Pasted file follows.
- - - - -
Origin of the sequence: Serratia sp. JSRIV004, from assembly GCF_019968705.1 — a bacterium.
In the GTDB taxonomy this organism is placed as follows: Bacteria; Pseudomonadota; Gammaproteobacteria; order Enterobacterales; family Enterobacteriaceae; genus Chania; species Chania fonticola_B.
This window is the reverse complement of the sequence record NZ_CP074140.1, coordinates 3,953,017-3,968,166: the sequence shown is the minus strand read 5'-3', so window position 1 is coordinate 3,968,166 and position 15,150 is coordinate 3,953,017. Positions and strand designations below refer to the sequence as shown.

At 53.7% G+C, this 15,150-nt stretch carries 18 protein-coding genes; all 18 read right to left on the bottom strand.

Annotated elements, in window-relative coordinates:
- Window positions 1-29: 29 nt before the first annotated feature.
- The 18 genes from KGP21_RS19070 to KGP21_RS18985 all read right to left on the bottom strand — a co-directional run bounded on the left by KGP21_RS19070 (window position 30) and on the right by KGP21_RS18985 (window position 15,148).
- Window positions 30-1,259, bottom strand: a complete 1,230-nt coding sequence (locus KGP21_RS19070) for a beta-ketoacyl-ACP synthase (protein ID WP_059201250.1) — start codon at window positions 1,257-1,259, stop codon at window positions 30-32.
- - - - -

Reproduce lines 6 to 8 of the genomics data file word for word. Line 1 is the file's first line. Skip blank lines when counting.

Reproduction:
- Window positions 1-29: 29 nt before the first annotated feature.
- The 18 genes from KGP21_RS19070 to KGP21_RS18985 all read right to left on the bottom strand — a co-directional run bounded on the left by KGP21_RS19070 (window position 30) and on the right by KGP21_RS18985 (window position 15,148).
- Window positions 30-1,259, bottom strand: a complete 1,230-nt coding sequence (locus KGP21_RS19070) for a beta-ketoacyl-ACP synthase (protein ID WP_059201250.1) — start codon at window positions 1,257-1,259, stop codon at window positions 30-32.